Stress and Strain

MAE 314 – Solid Mechanics Y. Zhu

Slide 1

Stress and Strain

Introduction to Normal Stress
Stress = Force per unit area

F σ= A

Slide 2

Stress and Strain

Introduction to Normal Stress – cont’d
• If the stress varies over the cross-section, we can write the stress at a point as
σ = lim
ΔA→0

ΔF ΔA

• We assume the force F is evenly distributed over the cross-section of the bar. In reality F = resultant force over the end of the bar.

∫ σdA = F
A

Slide 3

Stress and Strain

Introduction to Normal Stress – cont’d
Sign convention

σ >0 σ <0

Tensile (member is in tension) Compressive (member is in compression)

Tensile

Units (force/area) English: lb/in2 = psi kip/in2 = ksi SI: N/m2 = Pa (Pascal) kN/ 2 = kPa kN/m kP MPa, GPa, etc.

Compressive

Slide 4

Stress and Strain

Introduction to Normal Stress – cont’d
• • Homogenous: material is the same throughout the bar Cross-section: section p perpendicular p to longitudinal g axis of bar
A

P’

P

Prismatic: cross-section does not change along axis of bar

Prismatic

Non-Prismatic

Slide 5

Stress and Strain

Let’s expand p these last two assumptions… p Slide 6 Stress and Strain .cont’d • • • • • Uniaxial bar: a bar with only one axis Normal Stress (σ): stress acting perpendicular to the cross-section.Definitions and Assumptions . Loads must act through the centroid of the cross-section. (Uniaxial Stress State) Stress is measured far from the point of application application. Deformation of the bar is uniform throughout.

Definitions and Assumptions . except in the immediate vicinity of the points of application of the loads.cont’d • The uniform stress state does not apply near the ends of the bar. “Uniform” Stress Saint-Venant’s Principle Slide 7 Stress and Strain . • Assume the distribution of normal stresses in an axially y loaded member is uniform.

the resultant force.cont’d • How do we know all loads must act through the centroid of the cross-section? cross section? • Let us represent P. Slide 8 Stress and Strain .Definitions and Assumptions . by a uniform stress t over the th cross-section ti (so ( that th t they th are statically t ti ll equivalent).

cont’d • Moments due to σ: M x = ∫ yσdA A M y = − ∫ xσdA A = Mxx and M =M • Set M Myy = Myy M x x= M 1 1 y = ∫ yσdA = ∫ ydA PA AA 1 1 x = ∫ xσdA = ∫ xdA PA AA Right hand rule Equations q for the centroid Slide 9 Stress and Strain .Definitions and Assumptions .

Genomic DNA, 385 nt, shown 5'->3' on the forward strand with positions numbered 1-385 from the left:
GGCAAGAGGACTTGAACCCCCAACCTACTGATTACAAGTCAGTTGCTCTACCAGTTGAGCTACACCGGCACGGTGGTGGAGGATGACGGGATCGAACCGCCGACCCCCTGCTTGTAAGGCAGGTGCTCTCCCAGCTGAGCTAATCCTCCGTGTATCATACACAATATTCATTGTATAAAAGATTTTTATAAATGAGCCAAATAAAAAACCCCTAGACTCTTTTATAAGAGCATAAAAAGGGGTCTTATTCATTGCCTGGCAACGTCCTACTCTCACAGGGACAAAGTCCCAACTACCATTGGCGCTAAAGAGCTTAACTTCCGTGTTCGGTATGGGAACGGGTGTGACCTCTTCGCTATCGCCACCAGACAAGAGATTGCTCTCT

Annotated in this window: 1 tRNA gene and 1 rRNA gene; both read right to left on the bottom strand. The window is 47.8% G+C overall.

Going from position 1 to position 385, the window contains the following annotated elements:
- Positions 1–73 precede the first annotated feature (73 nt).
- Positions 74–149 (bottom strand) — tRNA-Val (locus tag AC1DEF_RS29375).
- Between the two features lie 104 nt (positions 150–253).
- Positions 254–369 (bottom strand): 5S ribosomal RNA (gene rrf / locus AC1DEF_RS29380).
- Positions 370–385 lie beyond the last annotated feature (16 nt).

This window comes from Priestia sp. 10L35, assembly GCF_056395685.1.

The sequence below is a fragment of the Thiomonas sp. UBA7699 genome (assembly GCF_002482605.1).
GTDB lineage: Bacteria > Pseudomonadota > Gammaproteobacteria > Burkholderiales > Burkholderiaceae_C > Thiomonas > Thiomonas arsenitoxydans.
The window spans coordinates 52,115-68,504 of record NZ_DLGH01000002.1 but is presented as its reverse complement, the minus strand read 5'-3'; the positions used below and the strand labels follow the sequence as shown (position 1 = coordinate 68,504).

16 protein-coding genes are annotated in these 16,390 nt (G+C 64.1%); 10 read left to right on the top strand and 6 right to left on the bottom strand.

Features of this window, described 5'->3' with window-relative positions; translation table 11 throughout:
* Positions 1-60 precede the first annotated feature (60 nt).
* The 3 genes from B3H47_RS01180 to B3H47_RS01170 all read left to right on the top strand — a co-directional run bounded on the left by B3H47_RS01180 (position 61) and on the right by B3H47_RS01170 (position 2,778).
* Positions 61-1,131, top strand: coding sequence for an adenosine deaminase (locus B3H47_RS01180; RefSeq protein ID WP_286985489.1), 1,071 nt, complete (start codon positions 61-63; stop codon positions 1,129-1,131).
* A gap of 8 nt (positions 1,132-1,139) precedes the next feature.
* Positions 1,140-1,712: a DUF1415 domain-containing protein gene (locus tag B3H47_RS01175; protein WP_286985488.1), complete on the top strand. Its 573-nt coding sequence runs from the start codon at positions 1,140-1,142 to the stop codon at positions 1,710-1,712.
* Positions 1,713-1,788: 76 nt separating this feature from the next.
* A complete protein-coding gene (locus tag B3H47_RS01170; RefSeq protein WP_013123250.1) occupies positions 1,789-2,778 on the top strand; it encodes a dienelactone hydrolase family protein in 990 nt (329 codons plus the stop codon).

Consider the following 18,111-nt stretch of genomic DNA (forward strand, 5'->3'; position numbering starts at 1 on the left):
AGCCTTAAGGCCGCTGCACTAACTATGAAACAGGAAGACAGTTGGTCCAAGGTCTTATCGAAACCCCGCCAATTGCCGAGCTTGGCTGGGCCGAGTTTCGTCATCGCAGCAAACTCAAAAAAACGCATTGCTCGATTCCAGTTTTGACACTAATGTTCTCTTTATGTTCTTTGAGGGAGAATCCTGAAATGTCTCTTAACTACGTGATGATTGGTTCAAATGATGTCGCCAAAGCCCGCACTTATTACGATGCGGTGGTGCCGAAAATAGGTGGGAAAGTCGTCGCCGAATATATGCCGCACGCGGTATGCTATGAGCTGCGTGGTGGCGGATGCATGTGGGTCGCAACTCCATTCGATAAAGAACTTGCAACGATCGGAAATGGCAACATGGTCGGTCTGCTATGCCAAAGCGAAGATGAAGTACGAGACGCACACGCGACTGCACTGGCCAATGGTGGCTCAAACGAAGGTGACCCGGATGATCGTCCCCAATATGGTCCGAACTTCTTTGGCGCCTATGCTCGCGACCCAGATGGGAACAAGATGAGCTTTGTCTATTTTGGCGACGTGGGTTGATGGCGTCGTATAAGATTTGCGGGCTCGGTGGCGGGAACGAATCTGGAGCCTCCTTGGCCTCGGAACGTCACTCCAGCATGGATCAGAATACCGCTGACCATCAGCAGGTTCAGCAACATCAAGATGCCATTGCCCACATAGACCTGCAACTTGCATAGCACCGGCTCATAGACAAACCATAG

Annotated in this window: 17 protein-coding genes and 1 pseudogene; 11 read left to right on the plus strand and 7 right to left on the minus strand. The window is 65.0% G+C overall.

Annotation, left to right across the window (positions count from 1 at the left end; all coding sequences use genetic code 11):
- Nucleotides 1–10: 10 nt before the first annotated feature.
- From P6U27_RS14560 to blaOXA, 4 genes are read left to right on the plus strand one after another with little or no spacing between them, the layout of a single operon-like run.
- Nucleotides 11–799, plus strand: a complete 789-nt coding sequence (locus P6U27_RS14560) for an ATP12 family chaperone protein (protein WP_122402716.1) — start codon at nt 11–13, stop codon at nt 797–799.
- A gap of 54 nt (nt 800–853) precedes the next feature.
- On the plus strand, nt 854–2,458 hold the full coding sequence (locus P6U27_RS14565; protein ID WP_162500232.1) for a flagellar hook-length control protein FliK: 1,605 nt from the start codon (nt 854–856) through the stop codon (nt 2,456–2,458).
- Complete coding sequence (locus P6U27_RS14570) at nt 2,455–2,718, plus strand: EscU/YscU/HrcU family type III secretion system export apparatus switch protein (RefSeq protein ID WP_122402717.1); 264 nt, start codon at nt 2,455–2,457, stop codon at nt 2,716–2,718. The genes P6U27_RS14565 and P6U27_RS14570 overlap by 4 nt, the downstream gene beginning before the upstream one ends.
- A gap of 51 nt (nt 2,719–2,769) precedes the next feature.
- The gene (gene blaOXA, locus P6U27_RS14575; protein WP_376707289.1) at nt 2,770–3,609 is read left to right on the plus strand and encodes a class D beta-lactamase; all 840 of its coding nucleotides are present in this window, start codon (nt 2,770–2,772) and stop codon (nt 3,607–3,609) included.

Example Problem 1 Boom AB with a 30x50-mm rectangular cross section. rod BC with a 20-mm-diameter circular cross section. Calculate forces AB and BC. Slide 10 Stress and Strain .

Plan • Coordinate System • Free Body Diagram • Equilibrium Equations (Statics) • Count number of unknowns and equations • Solution S l ti • Check your solution !! N t Note: • Use variables instead of numbers • Units! Slide 11 Stress and Strain . Given/Wanted + Sketch 0b.Procedure 0a.

Example Problem 1 Solution Slide 12 Stress and Strain .

BC 40 kips Slide 13 Stress and Strain . Determine the average normal stress at the midsection of (a) rod AB and (b) rod BC.Example Problem 2 • Two solid cylindrical rods AB and BC are welded together at B and loaded as shown.

Example Problem 2 Solution Slide 14 Stress and Strain .

What is Shearing Stress? • Last time we talked about normal stress (σ). l t Normal stress results in a volume change. Slide 15 Stress and Strain . • Shear stress (τ) acts tangential to the surface of f a material t i l element. Shear stress results in a shape change. which acts perpendicular to the cross-section.

Where Do Shearing Stresses Occur? • Shearing stresses are commonly found in bolts. pins. Bolt is in “single” shear Free Body Diagram of Bolt Force P results in shearing stress Force F results F lt in i bearing b i stress t (will discuss later) Slide 16 Stress and Strain . and rivets.

Slide 17 Stress and Strain . τ is the average shear stress. because this is not the case. • Therefore. which is important for design purposes. P F τ ave = A = A • Th The maximum i value l of f τ may be b considerably id bl greater t than τave.Shear Stress Defined • We do not assume τ is uniform over the cross-section.

Double Shear Bolt is in “double” double shear Free Body Diagram of Bolt Free Body Diagram of Center of Bolt τ ave = P F = 2= A A 2A F Slide 18 Stress and Strain .

B i stress Bearing t i in is i th the members b th t a bolt that b lt connects t (not ( t in the bolt itself).Bearing Stress • • Bearing stress is a normal stress. along a bearing surface. • P σb = Ab Force F results in bearing stress where Ab = projected area where bearing pressure is applied P = bearing force Slide 19 Stress and Strain . not a shearing stress. Thus.